What the “Greening” of Sports Really Means

We now see examples of major sports venues operating in a more sustainable and environmentally preferable manner. For example, for sale when fans go to AT&T Park in San Francisco, for sale CA; Philips Arena in Atlanta, cure GA; TFC Bank Stadium at the University of Minnesota; or more than 300 other collegiate and professional sports venues, they are likely to see that these facilities proudly let visitors know they are Leadership in Energy and Environmental Design (LEED) certified. Venues are working to conserve energy and water, increase recycling and composting, serve locally grown and healthier foods, purchase greener products, and of course, protect athlete and fan health by implementing greener cleaning programs.

Fans see firsthand the steps these venues have taken. Experiencing these steps encourages millions of people—including business owners and employers—to adapt and implement similar strategies in their own homes, businesses, and organizations. After all, if the teams that they cheer for are going green and specifically using greener cleaning practices, then they should follow.

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Evolving from Green Cleaning to Sustainable Green Cleaning

When beginning a green cleaning program, find many administrators and custodial workers first evaluate the cleaning chemicals used in the facility, pilule determining how many and which specifically can be eliminated or replaced with green chemical alternatives. This was not the case at Boston University. Instead, the first step this university took was to address the sustainability of the equipment used for cleaning by transferring from traditional floorcare equipment used for stripping floors—which typically requires considerable amounts of powerful and potentially harmful chemicals—to chemical-free floor cleaning systems. The process eliminated the chemicals needed for stripping, and according to university administrators, reduced cleaning times as well.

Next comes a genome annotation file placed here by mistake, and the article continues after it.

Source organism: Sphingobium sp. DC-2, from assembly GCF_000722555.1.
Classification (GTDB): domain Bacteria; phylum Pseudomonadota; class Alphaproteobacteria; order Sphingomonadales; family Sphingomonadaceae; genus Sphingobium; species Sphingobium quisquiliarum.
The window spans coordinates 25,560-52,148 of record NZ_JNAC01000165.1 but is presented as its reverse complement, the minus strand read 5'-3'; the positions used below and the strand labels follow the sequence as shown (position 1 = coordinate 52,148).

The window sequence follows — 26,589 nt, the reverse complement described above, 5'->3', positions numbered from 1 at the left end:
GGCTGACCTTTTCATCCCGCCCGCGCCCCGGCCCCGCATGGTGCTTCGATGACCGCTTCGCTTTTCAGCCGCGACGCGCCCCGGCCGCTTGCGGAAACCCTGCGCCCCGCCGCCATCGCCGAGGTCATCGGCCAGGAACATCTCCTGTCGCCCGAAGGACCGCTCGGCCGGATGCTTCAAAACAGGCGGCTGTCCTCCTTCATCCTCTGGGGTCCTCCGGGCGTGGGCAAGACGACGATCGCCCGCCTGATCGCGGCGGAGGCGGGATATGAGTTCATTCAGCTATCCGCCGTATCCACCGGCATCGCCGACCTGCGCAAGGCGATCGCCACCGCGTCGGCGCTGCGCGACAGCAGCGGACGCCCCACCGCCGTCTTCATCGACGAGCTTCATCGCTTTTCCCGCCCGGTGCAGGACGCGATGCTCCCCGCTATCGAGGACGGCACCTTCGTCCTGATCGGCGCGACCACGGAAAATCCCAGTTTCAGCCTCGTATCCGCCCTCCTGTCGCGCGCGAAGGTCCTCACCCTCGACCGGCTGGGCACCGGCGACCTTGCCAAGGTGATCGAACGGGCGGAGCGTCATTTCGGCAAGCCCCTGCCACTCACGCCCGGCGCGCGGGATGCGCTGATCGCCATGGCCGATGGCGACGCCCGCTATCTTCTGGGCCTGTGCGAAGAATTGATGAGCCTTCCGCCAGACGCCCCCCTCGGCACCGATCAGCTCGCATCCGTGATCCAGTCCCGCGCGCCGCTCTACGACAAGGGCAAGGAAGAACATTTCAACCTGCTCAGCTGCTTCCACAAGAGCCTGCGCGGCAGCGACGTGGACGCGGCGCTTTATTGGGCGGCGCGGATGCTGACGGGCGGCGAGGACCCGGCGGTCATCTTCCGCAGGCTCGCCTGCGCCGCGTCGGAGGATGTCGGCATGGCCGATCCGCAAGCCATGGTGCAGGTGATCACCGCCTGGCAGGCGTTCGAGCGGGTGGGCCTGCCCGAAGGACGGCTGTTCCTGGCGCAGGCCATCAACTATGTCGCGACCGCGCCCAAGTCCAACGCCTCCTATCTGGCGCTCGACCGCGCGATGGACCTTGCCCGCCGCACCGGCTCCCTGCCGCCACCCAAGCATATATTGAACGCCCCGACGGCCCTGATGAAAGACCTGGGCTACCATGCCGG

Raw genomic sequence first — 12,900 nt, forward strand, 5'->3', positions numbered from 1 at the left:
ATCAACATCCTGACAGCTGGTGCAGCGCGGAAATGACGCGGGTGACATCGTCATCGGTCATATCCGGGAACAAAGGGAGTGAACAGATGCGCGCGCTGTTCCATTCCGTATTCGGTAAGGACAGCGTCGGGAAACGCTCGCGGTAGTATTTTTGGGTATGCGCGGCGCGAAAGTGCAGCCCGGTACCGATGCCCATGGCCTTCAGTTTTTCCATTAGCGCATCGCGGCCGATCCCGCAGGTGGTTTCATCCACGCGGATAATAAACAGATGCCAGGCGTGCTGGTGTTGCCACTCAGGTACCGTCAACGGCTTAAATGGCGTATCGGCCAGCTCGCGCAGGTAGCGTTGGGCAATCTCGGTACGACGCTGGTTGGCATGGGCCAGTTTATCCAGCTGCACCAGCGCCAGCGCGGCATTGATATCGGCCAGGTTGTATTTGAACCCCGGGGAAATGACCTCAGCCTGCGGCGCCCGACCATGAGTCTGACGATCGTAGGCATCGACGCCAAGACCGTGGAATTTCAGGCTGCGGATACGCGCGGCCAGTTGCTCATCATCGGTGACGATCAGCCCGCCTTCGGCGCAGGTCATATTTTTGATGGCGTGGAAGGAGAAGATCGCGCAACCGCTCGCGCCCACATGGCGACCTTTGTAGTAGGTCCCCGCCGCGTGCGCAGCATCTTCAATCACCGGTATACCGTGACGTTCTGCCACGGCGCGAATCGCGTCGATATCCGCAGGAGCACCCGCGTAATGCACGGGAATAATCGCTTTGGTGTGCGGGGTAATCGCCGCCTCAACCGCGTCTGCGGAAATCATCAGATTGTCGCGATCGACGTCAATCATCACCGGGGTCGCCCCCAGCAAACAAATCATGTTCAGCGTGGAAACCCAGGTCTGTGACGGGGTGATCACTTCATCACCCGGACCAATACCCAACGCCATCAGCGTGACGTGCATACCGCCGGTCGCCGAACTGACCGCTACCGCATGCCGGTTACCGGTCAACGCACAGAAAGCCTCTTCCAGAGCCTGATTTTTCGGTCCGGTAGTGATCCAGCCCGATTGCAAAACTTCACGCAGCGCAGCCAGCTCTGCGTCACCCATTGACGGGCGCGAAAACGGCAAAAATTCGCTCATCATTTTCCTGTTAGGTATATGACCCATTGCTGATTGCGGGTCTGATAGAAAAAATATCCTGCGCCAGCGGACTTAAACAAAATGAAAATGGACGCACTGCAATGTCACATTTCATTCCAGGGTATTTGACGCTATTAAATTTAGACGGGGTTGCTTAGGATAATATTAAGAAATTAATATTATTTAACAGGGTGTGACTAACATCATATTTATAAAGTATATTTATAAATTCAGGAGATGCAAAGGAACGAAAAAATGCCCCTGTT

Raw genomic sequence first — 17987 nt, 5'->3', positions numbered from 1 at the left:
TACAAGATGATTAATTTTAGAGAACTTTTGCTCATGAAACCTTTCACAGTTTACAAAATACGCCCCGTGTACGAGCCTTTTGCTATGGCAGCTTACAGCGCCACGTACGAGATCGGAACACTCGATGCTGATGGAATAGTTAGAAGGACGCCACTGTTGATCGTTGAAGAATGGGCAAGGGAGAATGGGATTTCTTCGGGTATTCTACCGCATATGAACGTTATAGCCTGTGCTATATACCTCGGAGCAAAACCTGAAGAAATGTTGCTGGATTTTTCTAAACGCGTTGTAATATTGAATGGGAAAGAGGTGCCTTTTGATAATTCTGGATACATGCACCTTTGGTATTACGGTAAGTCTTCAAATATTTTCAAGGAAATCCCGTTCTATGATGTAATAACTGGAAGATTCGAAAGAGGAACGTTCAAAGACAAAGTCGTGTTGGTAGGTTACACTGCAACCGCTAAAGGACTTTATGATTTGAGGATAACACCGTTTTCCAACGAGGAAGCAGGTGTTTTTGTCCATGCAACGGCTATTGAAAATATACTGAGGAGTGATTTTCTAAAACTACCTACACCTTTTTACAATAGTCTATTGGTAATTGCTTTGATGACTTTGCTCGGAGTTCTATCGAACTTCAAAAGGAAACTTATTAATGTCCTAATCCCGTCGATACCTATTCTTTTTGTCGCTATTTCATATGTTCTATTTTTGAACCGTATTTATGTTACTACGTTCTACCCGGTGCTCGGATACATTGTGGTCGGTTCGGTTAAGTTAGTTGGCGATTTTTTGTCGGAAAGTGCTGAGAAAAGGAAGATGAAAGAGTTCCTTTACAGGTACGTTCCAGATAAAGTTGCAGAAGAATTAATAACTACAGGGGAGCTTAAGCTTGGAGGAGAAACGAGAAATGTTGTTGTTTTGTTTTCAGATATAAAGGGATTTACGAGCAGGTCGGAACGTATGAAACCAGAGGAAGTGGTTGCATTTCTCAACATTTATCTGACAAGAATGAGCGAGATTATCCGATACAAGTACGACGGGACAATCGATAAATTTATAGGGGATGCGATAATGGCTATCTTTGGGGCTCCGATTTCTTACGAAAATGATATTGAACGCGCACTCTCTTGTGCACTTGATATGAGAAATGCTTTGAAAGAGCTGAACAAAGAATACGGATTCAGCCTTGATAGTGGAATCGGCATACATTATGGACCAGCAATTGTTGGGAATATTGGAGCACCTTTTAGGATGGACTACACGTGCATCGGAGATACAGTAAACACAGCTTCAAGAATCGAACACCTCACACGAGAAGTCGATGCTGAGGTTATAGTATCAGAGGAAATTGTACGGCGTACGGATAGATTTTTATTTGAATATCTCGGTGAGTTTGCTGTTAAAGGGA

The next step in the initiative did address cleaning chemicals. With so many buildings and such a large cleaning staff, the university created “cleaning chemical command centers” to reduce chemical use by more precisely controlling the amounts and types of chemicals being used and where, while also minimizing waste. The command centers were designed to dilute chemicals per manufacturer’s instructions, which is typically a key part of green cleaning program. Having this dilution process centrally located and controlled also helped lower the chances of chemical-related injuries.

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Steve Ashkin is Featured on New Industry Podcast

Steve Ashkin, cialis who has been referred to as the “Father of Green Cleaning” for the professional cleaning industry, sovaldi is featured in a recent episode of the Distribution Spotlight Show podcast.

On the episode, Steve shares how he was inspired to become a leader in the green cleaning movement, and how events in his childhood and young adult years helped prepare him for that challenge. He also reflects on some of the milestone events that helped the green cleaning movement catch-on in the marketplace and talks about the future of green cleaning and sustainability for the industry.

The free audio podcast is available worldwide and can be heard here.

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